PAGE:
New Documentary Portrays What “Alone” Really Means

Last Breath is a documentary made in conjunction with BBC Scotland. “This is a true story,” its opening credits say. It uses interviews, original footage, and reconstructed scenes in the mix we have come to know from History- and Discovery-Channel productions. But Last Breath is more harrowing and emotional than any of those. (This review contains spoilers.)

The film’s subject is a commercial diving accident in 2012, in the North Sea. Chris Lemons is one of 12 “sat” (saturation) divers onboard the Dive Support Vessel Topaz. The ship services undersea oil wells, and on this trip steams 130 miles east of Aberdeen, Scotland. Chris and three other men are pressurized to the equivalent of 100 meters of seawater inside the (dry) onboard habitat. Three of them enter a closed diving bell and are lowered from the ship to the seabed.

Chris and his dive partner leave the bell, wearing Kirby Morgan deep-sea helmets and hot-water suits, and walk to a manifold structure, where several wells emerge from the sea floor. They are tethered to the bell only by their umbilicals, which supply breathing gas, lights, communication, and hot water. Their job on this dive is to throw some lever valves, unscrew some nuts, and replace a section of pipe the size of a man. They will be out of the bell for six hours.

As one of the divers explains, this is more like being an astronaut on a spacewalk than it is doing a job on earth. The blackness at nearly 300 feet is total. The water temperature at depth is 39 degrees Fahrenheit. The ship above them is held in place by a computer over this exact point on the seabed, despite 18-foot swells and 35-knot winds. One of the divers says conditions were “nothing special” for the North Sea. “Perfectly safe, if you can call this job safe,” he says wryly.

But Chris Lemons’ umbilical gets caught in the manifold just as all three dynamic positioning computers on the ship fail at once. The Topaz is 360 feet long and has a 60-foot beam. “Chris was our anchor on the other end,” a crew member says.

Lemons’ umbilical is ripped in two, and the Topaz spins out of control in the night. The bell and his dive partner are pulled away with it. “I’ve lost me diver! I’ve lost me diver!” the bellman shouts. He begins to cry retelling it.

Lemons has five minutes of breathing mix in the bailout bottles on his back. There is zero hope of surfacing, and the diving bell is his only refuge.

There is a kind of existential horror that emerges in the film, as we see that the technology we rely on, sometimes to get us to hostile places, cannot be depended on to save us. The ship literally has no controls for the captain and engineer to get it back on-station; the computer did all that. The icon of the ship on the GPS display swings around wildly, hundreds of meters from where it needs to be, in their pathetic attempts to control the Topaz. The mate says they became “a sailboat.”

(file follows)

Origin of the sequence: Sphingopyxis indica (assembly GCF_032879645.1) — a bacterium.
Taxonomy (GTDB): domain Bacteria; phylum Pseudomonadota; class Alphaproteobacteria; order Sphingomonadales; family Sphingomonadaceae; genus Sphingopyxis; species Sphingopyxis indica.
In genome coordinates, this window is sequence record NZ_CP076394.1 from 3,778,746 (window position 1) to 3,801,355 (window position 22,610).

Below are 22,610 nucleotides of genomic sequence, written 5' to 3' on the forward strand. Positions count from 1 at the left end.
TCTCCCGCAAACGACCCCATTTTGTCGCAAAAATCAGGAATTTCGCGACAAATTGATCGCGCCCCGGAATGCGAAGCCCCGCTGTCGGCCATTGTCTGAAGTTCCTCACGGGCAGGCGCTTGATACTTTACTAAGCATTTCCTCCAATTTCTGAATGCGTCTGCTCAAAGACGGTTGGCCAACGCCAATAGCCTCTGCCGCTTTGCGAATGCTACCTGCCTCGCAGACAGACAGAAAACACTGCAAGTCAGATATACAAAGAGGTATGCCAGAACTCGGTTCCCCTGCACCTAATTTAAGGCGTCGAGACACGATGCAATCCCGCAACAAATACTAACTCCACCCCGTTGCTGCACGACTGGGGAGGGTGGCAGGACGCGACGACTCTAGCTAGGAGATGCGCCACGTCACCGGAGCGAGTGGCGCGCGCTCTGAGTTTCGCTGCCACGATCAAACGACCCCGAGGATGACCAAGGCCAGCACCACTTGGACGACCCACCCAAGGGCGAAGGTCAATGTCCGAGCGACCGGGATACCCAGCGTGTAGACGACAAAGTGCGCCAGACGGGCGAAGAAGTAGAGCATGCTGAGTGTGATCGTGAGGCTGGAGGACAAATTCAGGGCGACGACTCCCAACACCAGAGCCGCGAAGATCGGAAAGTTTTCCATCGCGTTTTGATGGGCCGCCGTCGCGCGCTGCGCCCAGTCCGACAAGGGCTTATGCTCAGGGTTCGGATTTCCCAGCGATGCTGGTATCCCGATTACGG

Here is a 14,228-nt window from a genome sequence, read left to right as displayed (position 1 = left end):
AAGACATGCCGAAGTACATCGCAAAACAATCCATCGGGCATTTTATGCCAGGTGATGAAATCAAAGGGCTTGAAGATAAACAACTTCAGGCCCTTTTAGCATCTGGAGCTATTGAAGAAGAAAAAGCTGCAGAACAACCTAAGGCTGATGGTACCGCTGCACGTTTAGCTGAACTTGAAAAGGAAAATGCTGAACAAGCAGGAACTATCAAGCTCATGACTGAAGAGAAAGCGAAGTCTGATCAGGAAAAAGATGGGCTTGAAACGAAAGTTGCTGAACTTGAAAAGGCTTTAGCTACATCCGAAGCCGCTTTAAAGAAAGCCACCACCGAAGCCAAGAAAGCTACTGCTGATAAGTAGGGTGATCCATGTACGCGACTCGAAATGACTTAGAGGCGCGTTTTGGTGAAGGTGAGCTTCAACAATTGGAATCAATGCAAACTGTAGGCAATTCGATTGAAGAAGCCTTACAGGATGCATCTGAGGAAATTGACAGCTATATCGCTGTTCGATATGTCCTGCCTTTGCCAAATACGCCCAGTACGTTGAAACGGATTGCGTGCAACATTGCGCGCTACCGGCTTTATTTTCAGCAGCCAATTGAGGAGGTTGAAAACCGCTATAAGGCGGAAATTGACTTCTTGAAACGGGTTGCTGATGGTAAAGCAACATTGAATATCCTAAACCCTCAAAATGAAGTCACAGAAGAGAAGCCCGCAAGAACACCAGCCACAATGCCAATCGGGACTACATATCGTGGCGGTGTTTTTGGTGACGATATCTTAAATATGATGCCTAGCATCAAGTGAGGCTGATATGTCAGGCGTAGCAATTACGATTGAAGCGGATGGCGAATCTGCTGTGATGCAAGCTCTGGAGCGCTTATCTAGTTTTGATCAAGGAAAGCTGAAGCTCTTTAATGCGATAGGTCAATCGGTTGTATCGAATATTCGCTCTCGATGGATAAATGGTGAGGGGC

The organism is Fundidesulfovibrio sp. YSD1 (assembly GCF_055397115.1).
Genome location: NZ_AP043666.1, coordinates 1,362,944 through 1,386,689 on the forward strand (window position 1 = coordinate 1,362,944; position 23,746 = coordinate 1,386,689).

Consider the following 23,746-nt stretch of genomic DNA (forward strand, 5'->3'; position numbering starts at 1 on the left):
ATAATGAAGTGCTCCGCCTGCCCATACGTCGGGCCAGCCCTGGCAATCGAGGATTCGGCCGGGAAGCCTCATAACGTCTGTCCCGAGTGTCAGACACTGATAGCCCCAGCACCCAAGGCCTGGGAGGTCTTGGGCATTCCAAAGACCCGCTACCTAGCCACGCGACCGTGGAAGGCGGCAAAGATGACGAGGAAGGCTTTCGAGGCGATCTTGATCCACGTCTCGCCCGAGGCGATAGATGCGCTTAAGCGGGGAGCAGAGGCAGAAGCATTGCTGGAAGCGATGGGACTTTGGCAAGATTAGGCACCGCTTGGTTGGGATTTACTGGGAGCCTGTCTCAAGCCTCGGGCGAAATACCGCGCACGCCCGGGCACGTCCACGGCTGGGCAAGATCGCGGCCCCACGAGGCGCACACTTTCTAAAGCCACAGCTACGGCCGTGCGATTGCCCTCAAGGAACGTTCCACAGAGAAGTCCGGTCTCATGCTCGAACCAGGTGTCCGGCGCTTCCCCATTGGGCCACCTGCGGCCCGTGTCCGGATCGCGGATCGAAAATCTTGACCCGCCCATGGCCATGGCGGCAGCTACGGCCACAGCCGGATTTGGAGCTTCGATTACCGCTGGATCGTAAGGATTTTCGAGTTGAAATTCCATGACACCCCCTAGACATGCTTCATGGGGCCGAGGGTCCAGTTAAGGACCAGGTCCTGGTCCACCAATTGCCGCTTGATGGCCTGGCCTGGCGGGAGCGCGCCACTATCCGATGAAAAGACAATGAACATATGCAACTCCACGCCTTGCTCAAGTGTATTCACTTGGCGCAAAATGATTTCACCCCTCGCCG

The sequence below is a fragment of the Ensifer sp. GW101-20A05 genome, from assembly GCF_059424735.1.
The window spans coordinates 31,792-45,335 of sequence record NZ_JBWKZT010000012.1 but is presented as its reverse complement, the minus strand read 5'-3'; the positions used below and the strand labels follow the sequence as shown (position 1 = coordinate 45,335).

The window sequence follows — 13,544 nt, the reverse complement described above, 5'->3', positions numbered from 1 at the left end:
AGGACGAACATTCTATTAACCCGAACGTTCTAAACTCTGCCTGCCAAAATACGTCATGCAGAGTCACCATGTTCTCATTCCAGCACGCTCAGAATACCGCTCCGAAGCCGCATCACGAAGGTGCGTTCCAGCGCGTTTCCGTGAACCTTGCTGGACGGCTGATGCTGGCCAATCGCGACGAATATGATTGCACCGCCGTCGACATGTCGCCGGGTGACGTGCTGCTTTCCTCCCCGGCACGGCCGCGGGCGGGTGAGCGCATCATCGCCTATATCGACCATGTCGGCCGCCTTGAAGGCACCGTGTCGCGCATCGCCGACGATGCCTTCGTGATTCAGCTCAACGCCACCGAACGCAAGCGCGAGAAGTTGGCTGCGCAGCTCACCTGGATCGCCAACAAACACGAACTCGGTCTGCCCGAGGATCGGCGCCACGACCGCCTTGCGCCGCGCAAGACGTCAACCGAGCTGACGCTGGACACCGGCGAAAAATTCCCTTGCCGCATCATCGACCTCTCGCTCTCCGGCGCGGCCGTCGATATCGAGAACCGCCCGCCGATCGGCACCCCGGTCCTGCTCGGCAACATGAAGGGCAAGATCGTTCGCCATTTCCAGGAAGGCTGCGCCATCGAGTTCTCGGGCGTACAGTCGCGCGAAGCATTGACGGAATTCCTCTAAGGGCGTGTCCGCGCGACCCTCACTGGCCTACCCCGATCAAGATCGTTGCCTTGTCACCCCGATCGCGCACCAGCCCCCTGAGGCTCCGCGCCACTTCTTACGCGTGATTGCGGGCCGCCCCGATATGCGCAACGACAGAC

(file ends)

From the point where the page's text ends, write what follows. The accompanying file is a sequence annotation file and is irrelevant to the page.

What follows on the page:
The dive supervisor on the out-of-control ship drops the little ROV (remotely operated vehicle) and manages to find Lemons lying on his side atop the 30-foot manifold structure. He and the men in the dry chambers can only watch through the impossible electronic distance as Lemons convulses in his hat and suit.

“Absolutely alone,” one of them says in dread. In the actual footage, Lemons waves at the ROV, which is nearly unbearable to watch. He is engaged to a woman named Morag, head teacher at an elementary school in Scotland, and their house is half-built. After 23 minutes, he stops twitching.

The dynamic-positioning tech reboots the three computers that failed simultaneously. The ship corrects itself and takes the bell to within half a meter of Lemons. His dive partner, who has been being swung around on the stage below the bell all this time, wrestles him into the bell. Everyone expects it to be a body job. It has been 36 minutes since Lemons’ umbilical snapped.

But after only two deep mouth-to-mouth breaths, Chris Lemons revives. He is alive due to some combination of oxygen-saturated tissues and the cold-water mammal response. It is like a miracle for the modern age, and Lemons himself says it is hard to communicate what he thinks and feels about it all, though he still reflects on it a lot.

“I was completely alone,” he says wonderingly. He remembers thinking, “I am so sorry, Morag,” and begins to cry telling it. He says he thought, “Why am I, a little boy from Cambridge, in the blackness, about to die?”

The diver medic who treats Lemons in the dry chamber on the Topaz says Lemons was saying something about being ok as he lay in his bunk. The medic says he replied, “Yeah, you’re going to be ok,” and tried to keep working, but then realized that was not it.

“He was tryin’ to tell me dyin’s ok. And that really got to me,” the medic says. He has to stop the interview.

Three weeks later Lemons and the others are back to work on the bottom of the North Sea.

“And Chris,” we hear the dive supervisor say over the comm box. “Don’t fuck it up this time.”

Lemons replies in his heliox, Donald-Duck voice, “Roger that.”

John Griswold

John Griswold is a staff writer at The Common Reader. His most recent book is a collection of essays, The Age of Clear Profit: Essays on Home and the Narrow Road (UGA Press 2022). His previous collection was Pirates You Don’t Know, and Other Adventures in the Examined Life. He has also published a novel, A Democracy of Ghosts, and a narrative nonfiction book, Herrin: The Brief History of an Infamous American City. He was the founding Series Editor of Crux, a literary nonfiction book series at University of Georgia Press. His work has been included and listed as notable in Best American anthologies.